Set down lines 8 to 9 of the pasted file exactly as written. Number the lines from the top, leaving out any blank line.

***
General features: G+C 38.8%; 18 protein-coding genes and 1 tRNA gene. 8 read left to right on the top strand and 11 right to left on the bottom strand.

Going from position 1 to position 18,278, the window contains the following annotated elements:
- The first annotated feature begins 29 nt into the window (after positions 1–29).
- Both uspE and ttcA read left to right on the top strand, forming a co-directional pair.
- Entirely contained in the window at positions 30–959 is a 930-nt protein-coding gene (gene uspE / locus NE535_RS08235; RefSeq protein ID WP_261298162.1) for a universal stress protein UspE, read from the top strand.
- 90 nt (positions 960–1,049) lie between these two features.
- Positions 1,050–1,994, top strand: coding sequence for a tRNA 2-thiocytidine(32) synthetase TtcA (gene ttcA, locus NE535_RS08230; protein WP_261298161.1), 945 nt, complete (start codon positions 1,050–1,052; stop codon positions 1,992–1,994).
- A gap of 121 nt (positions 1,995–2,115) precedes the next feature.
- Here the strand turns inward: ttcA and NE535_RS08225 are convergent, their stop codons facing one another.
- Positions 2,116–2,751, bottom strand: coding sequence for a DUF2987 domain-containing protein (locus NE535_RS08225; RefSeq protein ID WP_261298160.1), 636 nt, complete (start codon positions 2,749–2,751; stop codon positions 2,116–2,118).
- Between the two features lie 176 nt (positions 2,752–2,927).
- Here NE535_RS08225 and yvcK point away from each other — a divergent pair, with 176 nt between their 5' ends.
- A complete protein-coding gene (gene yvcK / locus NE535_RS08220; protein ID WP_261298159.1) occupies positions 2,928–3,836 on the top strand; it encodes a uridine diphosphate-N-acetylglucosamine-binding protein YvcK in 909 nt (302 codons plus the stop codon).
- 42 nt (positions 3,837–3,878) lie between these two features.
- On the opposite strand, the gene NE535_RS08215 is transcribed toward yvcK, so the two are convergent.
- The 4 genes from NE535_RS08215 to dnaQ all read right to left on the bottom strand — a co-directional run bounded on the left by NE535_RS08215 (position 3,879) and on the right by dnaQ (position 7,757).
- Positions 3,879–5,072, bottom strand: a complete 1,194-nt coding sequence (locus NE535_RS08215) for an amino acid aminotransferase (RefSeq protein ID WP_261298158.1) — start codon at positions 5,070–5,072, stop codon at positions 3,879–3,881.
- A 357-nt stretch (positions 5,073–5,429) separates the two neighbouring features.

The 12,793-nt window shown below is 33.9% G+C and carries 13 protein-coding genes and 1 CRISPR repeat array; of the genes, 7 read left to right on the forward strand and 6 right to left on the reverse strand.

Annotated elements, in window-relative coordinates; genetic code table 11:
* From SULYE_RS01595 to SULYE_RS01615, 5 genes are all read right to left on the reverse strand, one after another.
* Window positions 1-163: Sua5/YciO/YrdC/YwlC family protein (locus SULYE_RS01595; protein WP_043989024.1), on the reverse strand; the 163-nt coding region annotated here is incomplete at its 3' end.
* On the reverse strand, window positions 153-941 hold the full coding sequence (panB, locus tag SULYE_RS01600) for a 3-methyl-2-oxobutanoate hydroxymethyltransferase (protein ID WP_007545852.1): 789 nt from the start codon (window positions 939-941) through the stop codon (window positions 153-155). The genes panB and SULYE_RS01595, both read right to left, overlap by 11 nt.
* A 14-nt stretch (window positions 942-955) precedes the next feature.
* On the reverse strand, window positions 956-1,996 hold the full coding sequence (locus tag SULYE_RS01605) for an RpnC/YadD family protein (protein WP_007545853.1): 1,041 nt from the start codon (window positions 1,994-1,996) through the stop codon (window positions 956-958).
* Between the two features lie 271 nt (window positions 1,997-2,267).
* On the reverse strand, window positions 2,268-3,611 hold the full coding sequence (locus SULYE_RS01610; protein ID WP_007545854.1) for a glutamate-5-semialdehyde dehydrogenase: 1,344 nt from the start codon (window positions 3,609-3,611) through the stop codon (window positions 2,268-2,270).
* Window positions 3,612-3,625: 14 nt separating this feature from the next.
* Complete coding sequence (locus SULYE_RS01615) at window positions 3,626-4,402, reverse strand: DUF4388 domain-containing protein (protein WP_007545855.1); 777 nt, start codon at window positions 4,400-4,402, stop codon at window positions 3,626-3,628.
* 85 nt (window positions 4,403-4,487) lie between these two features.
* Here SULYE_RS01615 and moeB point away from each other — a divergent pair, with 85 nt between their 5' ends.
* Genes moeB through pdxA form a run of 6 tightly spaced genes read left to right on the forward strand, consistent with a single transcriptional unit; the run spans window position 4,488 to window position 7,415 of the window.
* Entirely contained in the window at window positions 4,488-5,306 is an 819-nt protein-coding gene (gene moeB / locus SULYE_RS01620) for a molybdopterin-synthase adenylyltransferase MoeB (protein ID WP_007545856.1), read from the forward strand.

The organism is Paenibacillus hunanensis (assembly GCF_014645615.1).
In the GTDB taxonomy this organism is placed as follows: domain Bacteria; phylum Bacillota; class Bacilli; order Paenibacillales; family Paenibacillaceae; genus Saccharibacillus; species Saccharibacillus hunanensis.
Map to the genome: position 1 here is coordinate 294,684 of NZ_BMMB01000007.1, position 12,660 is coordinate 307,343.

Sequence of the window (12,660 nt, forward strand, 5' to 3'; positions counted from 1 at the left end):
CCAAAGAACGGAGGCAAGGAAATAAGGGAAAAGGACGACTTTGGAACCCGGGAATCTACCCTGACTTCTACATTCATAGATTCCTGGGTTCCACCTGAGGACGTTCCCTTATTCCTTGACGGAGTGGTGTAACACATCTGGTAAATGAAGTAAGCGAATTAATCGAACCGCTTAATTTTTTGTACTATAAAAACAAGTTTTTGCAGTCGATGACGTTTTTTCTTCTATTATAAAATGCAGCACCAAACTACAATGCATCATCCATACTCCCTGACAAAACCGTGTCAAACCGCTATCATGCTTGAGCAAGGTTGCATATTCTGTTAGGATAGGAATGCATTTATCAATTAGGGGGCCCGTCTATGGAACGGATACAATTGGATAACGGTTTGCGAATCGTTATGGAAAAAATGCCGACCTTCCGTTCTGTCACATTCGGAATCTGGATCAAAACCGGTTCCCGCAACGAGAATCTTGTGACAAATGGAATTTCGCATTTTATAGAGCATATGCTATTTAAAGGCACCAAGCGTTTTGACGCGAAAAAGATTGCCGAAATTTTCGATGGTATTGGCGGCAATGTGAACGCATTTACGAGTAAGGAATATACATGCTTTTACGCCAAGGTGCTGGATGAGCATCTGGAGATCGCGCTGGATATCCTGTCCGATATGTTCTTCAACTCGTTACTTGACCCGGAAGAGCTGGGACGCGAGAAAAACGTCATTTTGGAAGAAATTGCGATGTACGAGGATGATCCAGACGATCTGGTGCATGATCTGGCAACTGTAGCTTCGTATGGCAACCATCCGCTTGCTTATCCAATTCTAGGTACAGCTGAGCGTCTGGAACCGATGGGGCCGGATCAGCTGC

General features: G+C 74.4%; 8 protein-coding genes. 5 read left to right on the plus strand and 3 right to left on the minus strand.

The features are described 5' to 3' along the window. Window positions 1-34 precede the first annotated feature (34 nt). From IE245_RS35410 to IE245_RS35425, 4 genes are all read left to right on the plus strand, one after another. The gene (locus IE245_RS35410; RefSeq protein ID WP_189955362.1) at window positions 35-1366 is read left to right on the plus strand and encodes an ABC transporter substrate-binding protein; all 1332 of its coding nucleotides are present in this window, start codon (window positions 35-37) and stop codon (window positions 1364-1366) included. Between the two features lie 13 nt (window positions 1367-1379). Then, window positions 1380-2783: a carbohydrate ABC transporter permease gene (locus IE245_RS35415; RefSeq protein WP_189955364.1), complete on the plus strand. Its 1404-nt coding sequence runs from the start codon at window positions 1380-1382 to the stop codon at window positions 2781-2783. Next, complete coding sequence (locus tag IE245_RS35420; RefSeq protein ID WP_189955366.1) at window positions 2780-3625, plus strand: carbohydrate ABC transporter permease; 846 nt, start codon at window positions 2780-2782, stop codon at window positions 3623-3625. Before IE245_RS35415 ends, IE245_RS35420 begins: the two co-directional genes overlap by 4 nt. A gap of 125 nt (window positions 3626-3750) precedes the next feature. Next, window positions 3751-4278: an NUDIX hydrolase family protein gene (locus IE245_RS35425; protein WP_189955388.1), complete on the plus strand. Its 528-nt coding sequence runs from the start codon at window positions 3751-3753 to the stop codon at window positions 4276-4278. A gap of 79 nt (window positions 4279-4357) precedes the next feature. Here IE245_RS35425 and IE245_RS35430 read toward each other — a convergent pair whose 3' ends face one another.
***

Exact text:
- A gap of 121 nt (positions 1,995–2,115) precedes the next feature.
- Here the strand turns inward: ttcA and NE535_RS08225 are convergent, their stop codons facing one another.